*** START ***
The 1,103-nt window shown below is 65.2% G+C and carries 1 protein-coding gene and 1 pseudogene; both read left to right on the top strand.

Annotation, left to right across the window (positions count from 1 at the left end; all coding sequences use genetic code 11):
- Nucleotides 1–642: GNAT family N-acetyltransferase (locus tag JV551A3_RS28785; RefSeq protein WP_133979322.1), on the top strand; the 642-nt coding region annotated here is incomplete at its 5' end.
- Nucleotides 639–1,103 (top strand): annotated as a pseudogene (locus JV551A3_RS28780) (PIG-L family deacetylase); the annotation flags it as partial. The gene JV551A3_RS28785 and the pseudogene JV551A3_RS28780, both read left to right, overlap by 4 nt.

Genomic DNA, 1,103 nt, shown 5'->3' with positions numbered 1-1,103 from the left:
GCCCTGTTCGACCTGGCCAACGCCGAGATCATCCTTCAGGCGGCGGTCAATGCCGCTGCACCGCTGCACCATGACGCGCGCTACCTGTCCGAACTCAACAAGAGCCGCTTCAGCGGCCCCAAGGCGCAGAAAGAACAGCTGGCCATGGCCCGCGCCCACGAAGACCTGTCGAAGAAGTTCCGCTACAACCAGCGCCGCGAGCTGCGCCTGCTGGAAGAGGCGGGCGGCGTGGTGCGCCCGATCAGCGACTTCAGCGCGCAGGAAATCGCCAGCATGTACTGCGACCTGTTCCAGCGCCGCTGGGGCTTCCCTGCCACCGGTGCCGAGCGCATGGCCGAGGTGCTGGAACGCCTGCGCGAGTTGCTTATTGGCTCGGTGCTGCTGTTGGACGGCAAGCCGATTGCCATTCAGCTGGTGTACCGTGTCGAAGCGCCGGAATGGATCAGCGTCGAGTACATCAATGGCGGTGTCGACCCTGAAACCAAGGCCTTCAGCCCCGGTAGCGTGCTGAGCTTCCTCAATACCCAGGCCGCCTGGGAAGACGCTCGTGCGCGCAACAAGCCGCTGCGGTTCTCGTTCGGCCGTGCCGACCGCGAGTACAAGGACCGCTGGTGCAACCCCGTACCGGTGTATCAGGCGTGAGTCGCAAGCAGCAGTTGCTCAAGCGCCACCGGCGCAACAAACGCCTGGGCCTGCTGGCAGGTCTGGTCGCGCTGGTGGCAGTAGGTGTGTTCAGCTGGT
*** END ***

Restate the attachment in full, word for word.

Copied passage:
The 1,103-nt window shown below is 65.2% G+C and carries 1 protein-coding gene and 1 pseudogene; both read left to right on the top strand.

Annotation, left to right across the window (positions count from 1 at the left end; all coding sequences use genetic code 11):
- Nucleotides 1–642: GNAT family N-acetyltransferase (locus tag JV551A3_RS28785; RefSeq protein WP_133979322.1), on the top strand; the 642-nt coding region annotated here is incomplete at its 5' end.
- Nucleotides 639–1,103 (top strand): annotated as a pseudogene (locus JV551A3_RS28780) (PIG-L family deacetylase); the annotation flags it as partial. The gene JV551A3_RS28785 and the pseudogene JV551A3_RS28780, both read left to right, overlap by 4 nt.

Genomic DNA, 1,103 nt, shown 5'->3' with positions numbered 1-1,103 from the left:
GCCCTGTTCGACCTGGCCAACGCCGAGATCATCCTTCAGGCGGCGGTCAATGCCGCTGCACCGCTGCACCATGACGCGCGCTACCTGTCCGAACTCAACAAGAGCCGCTTCAGCGGCCCCAAGGCGCAGAAAGAACAGCTGGCCATGGCCCGCGCCCACGAAGACCTGTCGAAGAAGTTCCGCTACAACCAGCGCCGCGAGCTGCGCCTGCTGGAAGAGGCGGGCGGCGTGGTGCGCCCGATCAGCGACTTCAGCGCGCAGGAAATCGCCAGCATGTACTGCGACCTGTTCCAGCGCCGCTGGGGCTTCCCTGCCACCGGTGCCGAGCGCATGGCCGAGGTGCTGGAACGCCTGCGCGAGTTGCTTATTGGCTCGGTGCTGCTGTTGGACGGCAAGCCGATTGCCATTCAGCTGGTGTACCGTGTCGAAGCGCCGGAATGGATCAGCGTCGAGTACATCAATGGCGGTGTCGACCCTGAAACCAAGGCCTTCAGCCCCGGTAGCGTGCTGAGCTTCCTCAATACCCAGGCCGCCTGGGAAGACGCTCGTGCGCGCAACAAGCCGCTGCGGTTCTCGTTCGGCCGTGCCGACCGCGAGTACAAGGACCGCTGGTGCAACCCCGTACCGGTGTATCAGGCGTGAGTCGCAAGCAGCAGTTGCTCAAGCGCCACCGGCGCAACAAACGCCTGGGCCTGCTGGCAGGTCTGGTCGCGCTGGTGGCAGTAGGTGTGTTCAGCTGGT